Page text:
The details of how every professional works things out should vary. But as the old song goes, "the fundamnetal things apply."
Raphael, granted that people getting married are often in an unnatural (pshycohotic?) state, and musicians may need to take steps to protect themselves.
When I got married ages ago, we had a Flute & Harpsichord. Of course we wanted to hear them play, so I asked where they were playing. Unfortunately, not too many clubs or events require that combination, most wanted a 4 or 5 piece rock or C/W band. So, I settled for a demo tape they recorded with the songs I preferred.
This saved them setting up and transporting to a different location, and allowed me to hear how they sounded.
The music was excellent, no suprises, and the wedding stuck; took a nice cruise a few years ago for our 25th, so the music couldn't have been too bad...
I've been doing weddings since the early 90's. So I've seen many different kinds of brides! lol ... I find that in recent years, brides (note: I'm not trying to single out brides, but from my experience, they do the majority of the wedding planning, including music!) have become more picky and have been bargaining a lot more than before. Not sure if it's because of the economy or there's more competition from students who charge less.
With regards to the question of audition, I usually offer a free, no-obligation consultation, where I'd play excerpts of the music that I would play at the ceremony. I find that once they've heard you live, there's a 98% chance that they would book you (unless there's a complete mismatch of styles - but that would've been avoided with proper communication before the meeting.) This consultation also gives us a chance to select all the music needed for the various parts of the ceremony (especially important for religious weddings), so there's no surprises on the day. It kills two birds with one stone. However, I do request that the consultation be held at my place, especially when there's no guarantee of a sale.
Regarding travelling costs, if it requires 1.5 hrs travel, you should definitely charge that. It's a fair demand. As well, the wedding rehearsal and music arrangement for special requests, it involves your time too so I would add that to the contract. If the couple tries to get out of paying for this and paying for that at an early stage, even if it's a reasonable demand from you, then it's a good sign you should walk away from that deal!
We always try to offer the best service we can and be professional, but we have to be fair at the same time - i.e. if a cost is warranted, then charge it. The thing is, if you start offering freebies or special deals for this couple, word gets out and if their friends who heard you at the wedding want to book you for theirs, they will then ask for the same deal. Then you're stuck!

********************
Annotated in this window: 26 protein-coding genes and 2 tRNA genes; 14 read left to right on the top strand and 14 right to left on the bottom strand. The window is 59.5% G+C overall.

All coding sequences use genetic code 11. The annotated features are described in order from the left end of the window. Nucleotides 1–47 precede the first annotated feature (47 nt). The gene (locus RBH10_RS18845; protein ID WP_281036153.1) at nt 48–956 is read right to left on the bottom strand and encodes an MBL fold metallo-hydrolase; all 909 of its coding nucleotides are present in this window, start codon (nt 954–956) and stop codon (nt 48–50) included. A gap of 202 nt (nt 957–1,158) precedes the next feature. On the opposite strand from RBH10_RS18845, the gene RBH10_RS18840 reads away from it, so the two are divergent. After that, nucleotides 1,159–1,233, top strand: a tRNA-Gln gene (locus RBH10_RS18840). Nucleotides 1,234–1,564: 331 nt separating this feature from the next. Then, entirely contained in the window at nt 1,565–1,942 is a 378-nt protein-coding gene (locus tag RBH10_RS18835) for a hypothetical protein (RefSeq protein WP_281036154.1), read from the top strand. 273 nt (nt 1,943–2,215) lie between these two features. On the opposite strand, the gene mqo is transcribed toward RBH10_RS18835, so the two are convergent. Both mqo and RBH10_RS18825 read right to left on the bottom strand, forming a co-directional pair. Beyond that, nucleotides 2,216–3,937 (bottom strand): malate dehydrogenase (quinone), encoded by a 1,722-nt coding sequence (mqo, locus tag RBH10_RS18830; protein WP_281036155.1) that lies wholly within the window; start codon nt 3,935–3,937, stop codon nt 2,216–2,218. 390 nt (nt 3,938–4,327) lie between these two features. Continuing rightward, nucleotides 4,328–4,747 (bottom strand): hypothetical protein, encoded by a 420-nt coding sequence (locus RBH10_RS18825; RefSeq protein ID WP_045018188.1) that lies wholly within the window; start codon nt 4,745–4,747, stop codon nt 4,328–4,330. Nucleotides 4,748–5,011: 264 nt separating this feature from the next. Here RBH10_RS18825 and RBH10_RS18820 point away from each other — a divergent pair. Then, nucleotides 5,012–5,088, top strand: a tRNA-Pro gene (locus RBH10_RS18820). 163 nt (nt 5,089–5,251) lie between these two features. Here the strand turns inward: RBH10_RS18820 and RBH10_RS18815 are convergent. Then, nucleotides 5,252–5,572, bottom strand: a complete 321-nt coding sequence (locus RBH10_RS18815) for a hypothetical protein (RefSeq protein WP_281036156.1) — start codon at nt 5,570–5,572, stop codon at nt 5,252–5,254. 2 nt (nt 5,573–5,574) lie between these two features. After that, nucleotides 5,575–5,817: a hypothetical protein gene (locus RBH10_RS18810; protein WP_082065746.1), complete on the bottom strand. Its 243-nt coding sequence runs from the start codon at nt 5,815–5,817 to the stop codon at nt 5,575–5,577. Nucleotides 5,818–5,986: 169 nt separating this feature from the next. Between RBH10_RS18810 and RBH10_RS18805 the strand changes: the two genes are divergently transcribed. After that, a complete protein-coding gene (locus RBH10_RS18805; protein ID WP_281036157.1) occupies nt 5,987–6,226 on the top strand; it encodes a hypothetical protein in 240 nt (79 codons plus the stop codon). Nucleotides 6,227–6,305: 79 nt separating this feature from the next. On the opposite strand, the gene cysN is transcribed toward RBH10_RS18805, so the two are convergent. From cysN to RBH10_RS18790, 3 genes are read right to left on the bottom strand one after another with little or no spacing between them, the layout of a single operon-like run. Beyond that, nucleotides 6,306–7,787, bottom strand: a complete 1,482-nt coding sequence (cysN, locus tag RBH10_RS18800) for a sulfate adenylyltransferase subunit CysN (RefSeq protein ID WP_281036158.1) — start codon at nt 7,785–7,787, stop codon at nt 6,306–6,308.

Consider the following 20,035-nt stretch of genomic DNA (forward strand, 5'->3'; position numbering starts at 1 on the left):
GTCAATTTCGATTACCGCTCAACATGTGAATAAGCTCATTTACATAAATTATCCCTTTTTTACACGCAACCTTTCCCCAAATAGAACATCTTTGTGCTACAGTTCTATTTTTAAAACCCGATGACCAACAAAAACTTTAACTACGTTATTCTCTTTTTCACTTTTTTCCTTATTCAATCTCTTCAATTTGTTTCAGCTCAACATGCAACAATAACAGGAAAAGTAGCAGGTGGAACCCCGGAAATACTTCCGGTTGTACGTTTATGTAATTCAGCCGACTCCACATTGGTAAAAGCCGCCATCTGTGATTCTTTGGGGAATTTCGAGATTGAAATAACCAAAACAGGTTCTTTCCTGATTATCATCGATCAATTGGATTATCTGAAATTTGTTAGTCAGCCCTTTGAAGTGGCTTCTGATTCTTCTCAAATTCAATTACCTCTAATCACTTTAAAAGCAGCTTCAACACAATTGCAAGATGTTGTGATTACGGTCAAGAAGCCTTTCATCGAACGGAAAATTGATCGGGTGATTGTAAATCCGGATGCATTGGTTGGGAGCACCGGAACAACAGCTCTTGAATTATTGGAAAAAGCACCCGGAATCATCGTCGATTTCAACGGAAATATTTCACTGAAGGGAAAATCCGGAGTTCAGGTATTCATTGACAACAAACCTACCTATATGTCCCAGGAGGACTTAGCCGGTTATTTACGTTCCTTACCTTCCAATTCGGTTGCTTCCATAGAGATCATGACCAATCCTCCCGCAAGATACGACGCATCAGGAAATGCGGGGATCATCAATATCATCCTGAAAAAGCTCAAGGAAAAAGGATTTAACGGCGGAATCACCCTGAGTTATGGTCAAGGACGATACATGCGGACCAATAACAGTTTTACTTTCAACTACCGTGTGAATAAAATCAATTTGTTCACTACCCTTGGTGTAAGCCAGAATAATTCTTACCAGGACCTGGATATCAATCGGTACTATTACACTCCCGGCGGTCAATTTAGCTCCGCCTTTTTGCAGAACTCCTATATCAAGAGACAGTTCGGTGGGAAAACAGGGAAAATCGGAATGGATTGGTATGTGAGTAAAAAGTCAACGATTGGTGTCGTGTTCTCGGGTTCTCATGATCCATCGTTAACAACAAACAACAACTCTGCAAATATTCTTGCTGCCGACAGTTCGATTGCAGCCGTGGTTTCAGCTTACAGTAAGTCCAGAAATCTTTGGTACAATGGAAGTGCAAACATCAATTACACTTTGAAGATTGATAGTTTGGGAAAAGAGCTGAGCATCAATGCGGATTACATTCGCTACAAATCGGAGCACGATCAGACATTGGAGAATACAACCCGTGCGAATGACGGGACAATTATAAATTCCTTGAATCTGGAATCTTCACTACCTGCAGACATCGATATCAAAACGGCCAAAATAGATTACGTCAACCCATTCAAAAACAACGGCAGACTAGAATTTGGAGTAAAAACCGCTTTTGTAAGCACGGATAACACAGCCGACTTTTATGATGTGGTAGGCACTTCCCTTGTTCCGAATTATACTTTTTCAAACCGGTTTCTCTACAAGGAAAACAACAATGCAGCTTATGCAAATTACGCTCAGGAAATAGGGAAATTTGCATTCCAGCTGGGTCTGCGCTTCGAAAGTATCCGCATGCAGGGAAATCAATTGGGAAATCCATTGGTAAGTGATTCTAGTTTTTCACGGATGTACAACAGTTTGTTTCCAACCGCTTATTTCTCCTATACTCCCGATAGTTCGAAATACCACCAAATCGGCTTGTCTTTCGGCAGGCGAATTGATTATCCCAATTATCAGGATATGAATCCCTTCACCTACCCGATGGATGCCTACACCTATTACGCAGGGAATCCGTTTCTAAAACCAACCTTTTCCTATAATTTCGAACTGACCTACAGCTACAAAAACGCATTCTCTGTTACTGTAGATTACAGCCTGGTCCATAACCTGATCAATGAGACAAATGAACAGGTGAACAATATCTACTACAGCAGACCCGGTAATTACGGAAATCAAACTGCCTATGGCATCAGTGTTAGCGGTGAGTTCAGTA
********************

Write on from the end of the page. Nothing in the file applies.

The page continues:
"...if you have developed enough trust with her, you could go without a contract and do it on a handshake. Sometimes these contracts, as helpful as they can be in the case of a conflict, are more trouble than you really want to deal with. In my opinion, I wouldn't really want a gig where I needed a contract because I didn't trust the person. But then, music is not my day job."
Here's where the trouble lies: It would be "nice" to do it without a contract and in fact I have played hundreds of weddings without contracts, most of which turned out to be rather pleasant, and a few of which the hosts were so pleased with our playing they paid us more money or asked us to stay longer into the evening for additional money. That's all fine and good.
But there have been plenty of times where I felt so jipped, treated like a servant, not getting paid when we agreed, having to chase down somebody to pay us (suddenly the Father of the bride doesn't have his checkbook on him). Most often than not the wedding starts late and here we are having to play an extra 30 minutes of prelude music to save THEIR butts. Or the ceremony lasts 2 hours instead of the 1 hour we were originally told. That's a lot of time and energy to rely purely on handshakes and niceties. Here I am, a professional, with a conservatory degree, having studied with a legendary teacher, holding an instrument that costs more money than their entire wedding expense, with years of experience under my belt, that has come highly recommended from their own acquaintance and they're going to ask me to audition in their living room? She ain't the Queen of England my dear and it would not happen.
Contracts are not only important for you but for them as well. It protects the both of you, not just the musicians. The contract should always include what you are doing for them as well. As soon as you send it out to them they will automatically take you seriously like they do the florists and caterers.
Another thing you could do is if you have a good relationship with the hosts (or even the music director at the church) is to ask them for a recommendation note - it might end up being a thank you card, or even a formal letter, whatever they decide is best. A collection of these might prove to be very helpful in building relationships with future clients.
I have a process similar to Alex's. I have the meetings and play the snippets and if they are inclined to use my services, then we pick out music, draw up a contract, and take a non-refundable down payment. Rehearsal services can be offered too. Working out a deadline for final payment before the ceremony starts is a good idea.
I have never charged for special request music, whether purchase or arranging. After awhile, you can get a nice little gig library going. This is also a tax write off.
For future reference, you might want to set mileage rates. Google maps is handy for distances.